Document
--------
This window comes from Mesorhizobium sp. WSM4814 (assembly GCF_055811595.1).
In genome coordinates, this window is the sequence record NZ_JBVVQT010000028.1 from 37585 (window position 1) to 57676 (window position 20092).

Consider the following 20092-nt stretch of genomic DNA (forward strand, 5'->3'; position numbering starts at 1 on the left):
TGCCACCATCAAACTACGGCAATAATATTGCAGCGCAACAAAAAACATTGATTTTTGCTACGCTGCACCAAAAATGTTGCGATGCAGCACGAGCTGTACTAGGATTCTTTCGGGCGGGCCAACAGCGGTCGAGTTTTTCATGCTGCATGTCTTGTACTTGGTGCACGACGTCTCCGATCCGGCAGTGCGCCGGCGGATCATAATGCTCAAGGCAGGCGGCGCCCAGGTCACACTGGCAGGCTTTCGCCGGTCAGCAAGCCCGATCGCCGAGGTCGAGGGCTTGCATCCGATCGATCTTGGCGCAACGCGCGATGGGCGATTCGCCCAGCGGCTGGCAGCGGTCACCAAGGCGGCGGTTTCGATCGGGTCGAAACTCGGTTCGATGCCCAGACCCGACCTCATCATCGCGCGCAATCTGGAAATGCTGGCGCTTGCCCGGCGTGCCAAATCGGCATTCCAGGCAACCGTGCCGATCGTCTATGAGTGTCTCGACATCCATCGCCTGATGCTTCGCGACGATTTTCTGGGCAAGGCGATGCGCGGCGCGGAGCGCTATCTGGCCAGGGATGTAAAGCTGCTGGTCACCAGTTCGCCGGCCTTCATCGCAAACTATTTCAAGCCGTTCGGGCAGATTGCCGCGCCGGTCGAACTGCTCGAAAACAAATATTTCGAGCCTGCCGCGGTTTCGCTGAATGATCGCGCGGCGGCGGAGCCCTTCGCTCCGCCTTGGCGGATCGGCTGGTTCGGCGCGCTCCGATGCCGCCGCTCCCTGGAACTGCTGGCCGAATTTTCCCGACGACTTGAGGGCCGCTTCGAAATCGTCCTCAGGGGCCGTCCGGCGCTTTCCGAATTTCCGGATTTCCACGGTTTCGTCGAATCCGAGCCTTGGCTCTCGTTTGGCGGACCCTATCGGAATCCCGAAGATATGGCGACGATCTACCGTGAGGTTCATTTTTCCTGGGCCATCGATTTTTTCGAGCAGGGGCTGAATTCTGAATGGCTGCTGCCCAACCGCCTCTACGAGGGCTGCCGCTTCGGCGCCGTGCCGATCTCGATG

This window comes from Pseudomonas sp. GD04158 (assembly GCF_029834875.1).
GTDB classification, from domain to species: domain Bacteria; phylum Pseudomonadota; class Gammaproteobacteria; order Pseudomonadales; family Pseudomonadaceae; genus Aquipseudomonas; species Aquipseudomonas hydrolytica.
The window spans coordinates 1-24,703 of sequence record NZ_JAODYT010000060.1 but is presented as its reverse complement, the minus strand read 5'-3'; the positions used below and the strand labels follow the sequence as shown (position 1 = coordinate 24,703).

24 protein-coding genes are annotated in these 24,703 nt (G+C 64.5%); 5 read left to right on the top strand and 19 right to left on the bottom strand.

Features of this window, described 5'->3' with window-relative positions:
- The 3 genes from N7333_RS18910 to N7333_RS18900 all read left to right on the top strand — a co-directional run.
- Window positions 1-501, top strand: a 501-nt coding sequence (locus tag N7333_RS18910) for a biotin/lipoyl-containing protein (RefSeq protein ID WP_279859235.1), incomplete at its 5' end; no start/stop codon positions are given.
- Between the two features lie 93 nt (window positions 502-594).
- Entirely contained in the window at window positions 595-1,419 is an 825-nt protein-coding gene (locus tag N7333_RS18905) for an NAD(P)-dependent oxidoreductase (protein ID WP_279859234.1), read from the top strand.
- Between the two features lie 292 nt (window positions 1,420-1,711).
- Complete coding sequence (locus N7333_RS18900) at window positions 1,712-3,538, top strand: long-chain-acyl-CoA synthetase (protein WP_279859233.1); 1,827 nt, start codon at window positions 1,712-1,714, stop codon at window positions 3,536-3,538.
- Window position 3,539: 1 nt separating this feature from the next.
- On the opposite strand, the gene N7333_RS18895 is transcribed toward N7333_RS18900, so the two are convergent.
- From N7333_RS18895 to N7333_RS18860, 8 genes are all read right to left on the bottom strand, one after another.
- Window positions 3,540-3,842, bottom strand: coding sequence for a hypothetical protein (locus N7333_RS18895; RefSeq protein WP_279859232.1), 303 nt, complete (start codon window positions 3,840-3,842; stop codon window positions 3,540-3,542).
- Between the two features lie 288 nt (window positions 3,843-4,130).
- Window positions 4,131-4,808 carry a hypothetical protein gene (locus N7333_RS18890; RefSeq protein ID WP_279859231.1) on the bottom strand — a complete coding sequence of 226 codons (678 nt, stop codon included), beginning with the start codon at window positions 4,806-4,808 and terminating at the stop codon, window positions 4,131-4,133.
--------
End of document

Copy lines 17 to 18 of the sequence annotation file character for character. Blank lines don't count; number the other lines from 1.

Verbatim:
- On the opposite strand, the gene N7333_RS18895 is transcribed toward N7333_RS18900, so the two are convergent.
- From N7333_RS18895 to N7333_RS18860, 8 genes are all read right to left on the bottom strand, one after another.